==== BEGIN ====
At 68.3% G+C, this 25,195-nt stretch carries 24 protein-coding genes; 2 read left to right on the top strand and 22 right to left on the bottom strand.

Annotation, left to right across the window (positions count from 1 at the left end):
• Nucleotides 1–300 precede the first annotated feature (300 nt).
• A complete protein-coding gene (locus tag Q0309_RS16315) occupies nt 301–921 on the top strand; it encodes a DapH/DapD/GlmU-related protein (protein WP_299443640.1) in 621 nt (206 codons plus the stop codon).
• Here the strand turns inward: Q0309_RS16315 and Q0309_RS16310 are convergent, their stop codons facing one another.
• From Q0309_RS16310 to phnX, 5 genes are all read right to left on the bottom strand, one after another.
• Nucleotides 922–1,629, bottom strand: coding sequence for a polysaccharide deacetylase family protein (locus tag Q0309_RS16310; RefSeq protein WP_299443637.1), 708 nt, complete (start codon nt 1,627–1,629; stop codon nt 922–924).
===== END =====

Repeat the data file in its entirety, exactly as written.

At 68.3% G+C, this 25,195-nt stretch carries 24 protein-coding genes; 2 read left to right on the top strand and 22 right to left on the bottom strand.

Annotation, left to right across the window (positions count from 1 at the left end):
• Nucleotides 1–300 precede the first annotated feature (300 nt).
• A complete protein-coding gene (locus tag Q0309_RS16315) occupies nt 301–921 on the top strand; it encodes a DapH/DapD/GlmU-related protein (protein WP_299443640.1) in 621 nt (206 codons plus the stop codon).
• Here the strand turns inward: Q0309_RS16315 and Q0309_RS16310 are convergent, their stop codons facing one another.
• From Q0309_RS16310 to phnX, 5 genes are all read right to left on the bottom strand, one after another.
• Nucleotides 922–1,629, bottom strand: coding sequence for a polysaccharide deacetylase family protein (locus tag Q0309_RS16310; RefSeq protein WP_299443637.1), 708 nt, complete (start codon nt 1,627–1,629; stop codon nt 922–924).